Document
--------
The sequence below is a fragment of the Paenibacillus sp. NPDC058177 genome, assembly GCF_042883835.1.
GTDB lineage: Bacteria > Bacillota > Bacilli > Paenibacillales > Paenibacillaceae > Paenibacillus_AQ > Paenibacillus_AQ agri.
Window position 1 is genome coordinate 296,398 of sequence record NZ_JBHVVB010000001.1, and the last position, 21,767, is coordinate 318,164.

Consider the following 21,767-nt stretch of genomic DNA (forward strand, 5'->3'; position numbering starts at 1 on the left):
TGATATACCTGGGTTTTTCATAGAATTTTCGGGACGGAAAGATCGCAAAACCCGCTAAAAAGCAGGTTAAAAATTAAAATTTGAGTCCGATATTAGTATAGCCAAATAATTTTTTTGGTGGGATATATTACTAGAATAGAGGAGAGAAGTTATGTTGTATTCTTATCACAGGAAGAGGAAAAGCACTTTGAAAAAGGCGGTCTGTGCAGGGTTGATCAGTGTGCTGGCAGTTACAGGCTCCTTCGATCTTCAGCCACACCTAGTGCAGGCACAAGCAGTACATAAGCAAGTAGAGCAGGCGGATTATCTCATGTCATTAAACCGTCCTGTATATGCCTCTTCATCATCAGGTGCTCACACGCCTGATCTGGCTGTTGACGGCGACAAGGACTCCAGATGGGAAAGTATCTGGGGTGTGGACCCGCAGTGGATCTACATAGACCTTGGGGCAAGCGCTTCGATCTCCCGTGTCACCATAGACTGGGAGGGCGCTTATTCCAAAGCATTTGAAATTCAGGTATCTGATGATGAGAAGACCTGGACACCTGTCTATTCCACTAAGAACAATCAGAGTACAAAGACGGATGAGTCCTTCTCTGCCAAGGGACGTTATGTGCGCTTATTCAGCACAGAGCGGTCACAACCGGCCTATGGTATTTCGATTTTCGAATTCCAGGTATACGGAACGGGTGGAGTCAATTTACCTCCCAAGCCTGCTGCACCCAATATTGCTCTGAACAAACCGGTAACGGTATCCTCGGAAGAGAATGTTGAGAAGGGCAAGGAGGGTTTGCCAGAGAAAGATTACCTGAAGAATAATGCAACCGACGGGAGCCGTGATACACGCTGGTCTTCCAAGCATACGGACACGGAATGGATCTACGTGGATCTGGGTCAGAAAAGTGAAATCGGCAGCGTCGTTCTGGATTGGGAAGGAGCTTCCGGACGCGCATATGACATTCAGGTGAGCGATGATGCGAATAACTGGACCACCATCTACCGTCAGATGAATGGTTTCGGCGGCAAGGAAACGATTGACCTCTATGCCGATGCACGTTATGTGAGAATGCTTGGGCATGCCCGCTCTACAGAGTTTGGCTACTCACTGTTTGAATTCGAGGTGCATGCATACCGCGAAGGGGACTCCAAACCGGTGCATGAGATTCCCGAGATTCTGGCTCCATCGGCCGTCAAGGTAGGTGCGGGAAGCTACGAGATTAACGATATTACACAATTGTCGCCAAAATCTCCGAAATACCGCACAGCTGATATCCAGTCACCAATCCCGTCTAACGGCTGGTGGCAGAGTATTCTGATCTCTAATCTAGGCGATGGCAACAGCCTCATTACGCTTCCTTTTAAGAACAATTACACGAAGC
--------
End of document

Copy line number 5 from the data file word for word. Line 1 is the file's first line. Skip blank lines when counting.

TGATATACCTGGGTTTTTCATAGAATTTTCGGGACGGAAAGATCGCAAAACCCGCTAAAAAGCAGGTTAAAAATTAAAATTTGAGTCCGATATTAGTATAGCCAAATAATTTTTTTGGTGGGATATATTACTAGAATAGAGGAGAGAAGTTATGTTGTATTCTTATCACAGGAAGAGGAAAAGCACTTTGAAAAAGGCGGTCTGTGCAGGGTTGATCAGTGTGCTGGCAGTTACAGGCTCCTTCGATCTTCAGCCACACCTAGTGCAGGCACAAGCAGTACATAAGCAAGTAGAGCAGGCGGATTATCTCATGTCATTAAACCGTCCTGTATATGCCTCTTCATCATCAGGTGCTCACACGCCTGATCTGGCTGTTGACGGCGACAAGGACTCCAGATGGGAAAGTATCTGGGGTGTGGACCCGCAGTGGATCTACATAGACCTTGGGGCAAGCGCTTCGATCTCCCGTGTCACCATAGACTGGGAGGGCGCTTATTCCAAAGCATTTGAAATTCAGGTATCTGATGATGAGAAGACCTGGACACCTGTCTATTCCACTAAGAACAATCAGAGTACAAAGACGGATGAGTCCTTCTCTGCCAAGGGACGTTATGTGCGCTTATTCAGCACAGAGCGGTCACAACCGGCCTATGGTATTTCGATTTTCGAATTCCAGGTATACGGAACGGGTGGAGTCAATTTACCTCCCAAGCCTGCTGCACCCAATATTGCTCTGAACAAACCGGTAACGGTATCCTCGGAAGAGAATGTTGAGAAGGGCAAGGAGGGTTTGCCAGAGAAAGATTACCTGAAGAATAATGCAACCGACGGGAGCCGTGATACACGCTGGTCTTCCAAGCATACGGACACGGAATGGATCTACGTGGATCTGGGTCAGAAAAGTGAAATCGGCAGCGTCGTTCTGGATTGGGAAGGAGCTTCCGGACGCGCATATGACATTCAGGTGAGCGATGATGCGAATAACTGGACCACCATCTACCGTCAGATGAATGGTTTCGGCGGCAAGGAAACGATTGACCTCTATGCCGATGCACGTTATGTGAGAATGCTTGGGCATGCCCGCTCTACAGAGTTTGGCTACTCACTGTTTGAATTCGAGGTGCATGCATACCGCGAAGGGGACTCCAAACCGGTGCATGAGATTCCCGAGATTCTGGCTCCATCGGCCGTCAAGGTAGGTGCGGGAAGCTACGAGATTAACGATATTACACAATTGTCGCCAAAATCTCCGAAATACCGCACAGCTGATATCCAGTCACCAATCCCGTCTAACGGCTGGTGGCAGAGTATTCTGATCTCTAATCTAGGCGATGGCAACAGCCTCATTACGCTTCCTTTTAAGAACAATTACACGAAGC